When Jenny McCleary leases her property to be ravaged by the annual mud bog races, the small rural town of Sabal Bay, Florida, is divided into warring camps: environmental activists versus monster truck fans. Jenny, who frequents the consignment store owned by Eve Appel and her friend Madeleine, doesn't seem to mind when Eve and Madeleine join the protesters the day of the races. During the race, Eve catches Jenny's airborne head after it is tossed into the air by the wheels of a truck. Now every protester is a suspect in Jenny's murder. What's left of her alligator-gnawed body is found near the airboat business of Eve's Miccosukee Indian friends, Sammy Egret and his grandfather. When more evidence turns up nearby, Grandfather is arrested. Even without the disembodied head, Eve has her hands full. The town resents her role in the protests and is boycotting the consignment shop on wheels. She is torn between two men--GQ-handsome, devoted PI Alex and tall, dark, and exotic Sammy. Jenny's sweet and needy teenage daughter is dating a petty criminal. Will Eve and Madeleine ever be able to move into their new digs? Not unless the town forgives them. And not if whoever decapitated Jenny gets to Eve before she and her sleuthing buddies solve the mystery. Book 4 in the Eve Appel Mystery series.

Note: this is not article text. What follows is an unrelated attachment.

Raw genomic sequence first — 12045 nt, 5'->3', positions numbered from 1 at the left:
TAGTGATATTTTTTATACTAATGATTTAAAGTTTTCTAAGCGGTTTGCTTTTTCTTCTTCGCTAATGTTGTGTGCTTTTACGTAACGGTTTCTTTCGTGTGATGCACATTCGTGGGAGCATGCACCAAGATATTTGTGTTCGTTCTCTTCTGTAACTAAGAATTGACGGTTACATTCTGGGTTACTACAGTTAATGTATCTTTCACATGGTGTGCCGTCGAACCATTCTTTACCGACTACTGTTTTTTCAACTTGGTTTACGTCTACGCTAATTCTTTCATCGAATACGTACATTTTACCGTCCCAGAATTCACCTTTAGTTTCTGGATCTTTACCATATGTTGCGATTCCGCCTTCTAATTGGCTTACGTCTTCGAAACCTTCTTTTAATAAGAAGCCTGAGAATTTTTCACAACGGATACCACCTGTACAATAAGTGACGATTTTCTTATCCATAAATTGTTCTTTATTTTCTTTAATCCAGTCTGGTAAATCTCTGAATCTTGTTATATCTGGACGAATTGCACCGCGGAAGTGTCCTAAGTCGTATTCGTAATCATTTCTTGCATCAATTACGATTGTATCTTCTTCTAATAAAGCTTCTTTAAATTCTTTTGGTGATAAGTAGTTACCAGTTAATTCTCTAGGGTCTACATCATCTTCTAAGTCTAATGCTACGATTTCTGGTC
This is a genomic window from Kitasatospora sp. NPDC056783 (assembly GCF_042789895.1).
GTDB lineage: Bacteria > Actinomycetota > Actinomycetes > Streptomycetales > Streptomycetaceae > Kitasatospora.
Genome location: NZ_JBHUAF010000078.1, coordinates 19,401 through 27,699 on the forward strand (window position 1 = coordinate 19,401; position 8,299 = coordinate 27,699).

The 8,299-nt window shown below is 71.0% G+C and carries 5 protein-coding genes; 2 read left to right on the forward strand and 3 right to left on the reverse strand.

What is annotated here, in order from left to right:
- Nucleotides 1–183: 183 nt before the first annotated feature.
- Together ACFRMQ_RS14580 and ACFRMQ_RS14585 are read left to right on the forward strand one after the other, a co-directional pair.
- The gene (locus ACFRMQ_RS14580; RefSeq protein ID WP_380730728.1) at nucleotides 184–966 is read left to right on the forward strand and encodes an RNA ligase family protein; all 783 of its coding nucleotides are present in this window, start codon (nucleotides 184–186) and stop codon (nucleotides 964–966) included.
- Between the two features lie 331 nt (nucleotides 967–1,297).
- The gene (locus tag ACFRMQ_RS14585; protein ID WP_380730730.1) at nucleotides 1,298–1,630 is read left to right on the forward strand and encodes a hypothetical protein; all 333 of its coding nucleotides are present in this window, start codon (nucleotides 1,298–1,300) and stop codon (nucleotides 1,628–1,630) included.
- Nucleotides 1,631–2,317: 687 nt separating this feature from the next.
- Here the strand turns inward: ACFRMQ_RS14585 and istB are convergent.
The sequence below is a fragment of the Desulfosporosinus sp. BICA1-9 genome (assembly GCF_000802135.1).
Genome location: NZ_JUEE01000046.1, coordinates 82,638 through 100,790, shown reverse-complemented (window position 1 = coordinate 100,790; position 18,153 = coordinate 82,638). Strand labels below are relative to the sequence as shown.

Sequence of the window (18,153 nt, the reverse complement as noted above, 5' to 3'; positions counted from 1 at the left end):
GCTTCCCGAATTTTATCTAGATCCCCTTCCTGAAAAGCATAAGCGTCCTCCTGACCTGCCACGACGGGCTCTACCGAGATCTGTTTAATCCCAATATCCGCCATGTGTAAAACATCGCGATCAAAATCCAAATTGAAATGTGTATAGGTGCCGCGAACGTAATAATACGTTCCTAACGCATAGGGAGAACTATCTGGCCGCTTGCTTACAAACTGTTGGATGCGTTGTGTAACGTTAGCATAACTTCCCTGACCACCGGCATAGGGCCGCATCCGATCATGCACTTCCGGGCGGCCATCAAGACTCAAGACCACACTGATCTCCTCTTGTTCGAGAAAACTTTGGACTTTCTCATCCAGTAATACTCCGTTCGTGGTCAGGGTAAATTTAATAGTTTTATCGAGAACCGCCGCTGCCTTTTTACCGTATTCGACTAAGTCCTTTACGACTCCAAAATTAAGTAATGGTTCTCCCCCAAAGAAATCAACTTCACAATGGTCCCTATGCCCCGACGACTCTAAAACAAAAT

About the Author
Lesley A. Diehl retired from her life as a professor of psychology and reclaimed her country roots by moving to a small cottage in the Butternut River Valley in upstate New York. In the winter she migrates to old Florida--cowboys, scrub palmetto, and open fields of grazing cattle--a place where spurs still jingle in the post office, and gators make golf a contact sport. Lesley is the author of a number of mystery series and mysteries as well as short stories. For more information, go to www.lesleyadiehl.com.
Read an Excerpt